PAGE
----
• It causes confusion because it can mean very different things. The resulting meta-directory service will depend on which techniques are used, and the overall meta-directory could be a single distributed directory service, multiple directories, or a WWW interface.
  • It distracts organizations from the primary issues of directory service provision, solving short term problems without adequately considering long term requirements.

Isode believes that the concept of the meta-directory does not add value, and it is better to consider each of the approaches to handling multiple directories individually, without grouping them together with an 'umbrella' tag.

Suggested Approach to Multiple Directories

Isode believes that the first thing organizations should consider is their long term directory requirements. A distributed enterprise directory is a key enterprise service, with clear benefits as described in the Isode White Paper Why Deploy an Enterprise Directory?

The second step is to define the options which can deliver the long term vision, considering all of the existing directories and other related information sources which are needed now and will (at some stage) migrate to the long term vision.

There are three basic options (described earlier) that can be used:

  • Single directory integration: merge the existing directories as a part of a single enterprise directory.

    This approach would involve taking each existing directory service, and integrating it as a part of another directory service. The result of this is that all the directory services simply behave as a single directory, and from the user standpoint the directories are merged into one.

  • Deploy directory synchronization: allow multiple directories to exist, with information synchronized between them.

    This approach would use techniques to share data between directory services. The result of this is that multiple directory services share common data. The user perception of this is that each of the directories contains the same information - typically in this situation a user will only connect to one of the synchronized directories.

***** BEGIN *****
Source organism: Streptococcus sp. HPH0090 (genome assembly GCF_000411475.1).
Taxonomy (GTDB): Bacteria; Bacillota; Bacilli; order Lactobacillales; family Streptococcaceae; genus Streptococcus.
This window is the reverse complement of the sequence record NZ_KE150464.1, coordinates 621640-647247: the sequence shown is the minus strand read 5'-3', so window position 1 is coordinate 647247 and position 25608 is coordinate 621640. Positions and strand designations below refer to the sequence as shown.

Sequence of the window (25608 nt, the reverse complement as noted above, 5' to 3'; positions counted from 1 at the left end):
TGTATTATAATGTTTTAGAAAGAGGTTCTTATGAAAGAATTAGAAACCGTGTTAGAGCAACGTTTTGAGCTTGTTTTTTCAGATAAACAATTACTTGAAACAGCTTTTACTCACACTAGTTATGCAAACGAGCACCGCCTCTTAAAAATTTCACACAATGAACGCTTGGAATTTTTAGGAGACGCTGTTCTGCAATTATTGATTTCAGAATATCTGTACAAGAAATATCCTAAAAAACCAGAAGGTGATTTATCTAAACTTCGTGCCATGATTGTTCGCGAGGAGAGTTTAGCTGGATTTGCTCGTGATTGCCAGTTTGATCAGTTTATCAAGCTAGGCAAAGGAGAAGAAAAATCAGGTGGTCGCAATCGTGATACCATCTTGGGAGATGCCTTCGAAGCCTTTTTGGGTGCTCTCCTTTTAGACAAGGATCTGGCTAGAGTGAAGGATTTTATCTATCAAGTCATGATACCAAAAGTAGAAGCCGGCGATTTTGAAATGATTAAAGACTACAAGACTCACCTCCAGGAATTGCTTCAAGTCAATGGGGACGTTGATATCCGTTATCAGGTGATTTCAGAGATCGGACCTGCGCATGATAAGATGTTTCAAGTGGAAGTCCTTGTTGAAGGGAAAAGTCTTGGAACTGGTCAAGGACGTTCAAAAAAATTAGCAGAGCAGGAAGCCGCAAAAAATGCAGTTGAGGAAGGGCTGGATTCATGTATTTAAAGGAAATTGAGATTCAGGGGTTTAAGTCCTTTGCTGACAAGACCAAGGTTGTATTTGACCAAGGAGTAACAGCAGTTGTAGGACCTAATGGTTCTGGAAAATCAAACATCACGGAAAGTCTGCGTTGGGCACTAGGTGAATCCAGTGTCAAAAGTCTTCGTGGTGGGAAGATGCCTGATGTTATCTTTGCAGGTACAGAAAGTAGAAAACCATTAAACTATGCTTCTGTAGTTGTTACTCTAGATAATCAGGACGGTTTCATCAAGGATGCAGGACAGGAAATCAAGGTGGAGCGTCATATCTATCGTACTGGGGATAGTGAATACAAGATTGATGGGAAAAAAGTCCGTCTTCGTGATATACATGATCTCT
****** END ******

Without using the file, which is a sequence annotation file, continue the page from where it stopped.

• Loose directory interconnection: Provide a common user interface to multiple directories.

    This approach would recognize that there are multiple directories with different information contained in them, and it would provide the user with convenient mechanisms to access all services independently (e.g. using WWW).

For a large organization, with many directories, it is quite likely that a combination of these techniques will be used.

The Isode Solution

This section considers how the Isode products can be used to provide solutions for organizations dealing with the problems of handling multiple directories.

Integration into a Single Distributed Directory Service

Isode provides a market leading LDAP/X.500 Enterprise Directory Server, which is designed to support the core of a large scale distributed enterprise directory. This is used primarily to provide a long term solution. The distributed system capabilities of this product, including support for X.500 replication and directory system protocols, make it ideal to form the backbone of an enterprise directory. This style of solution is described in the Isode white paper How .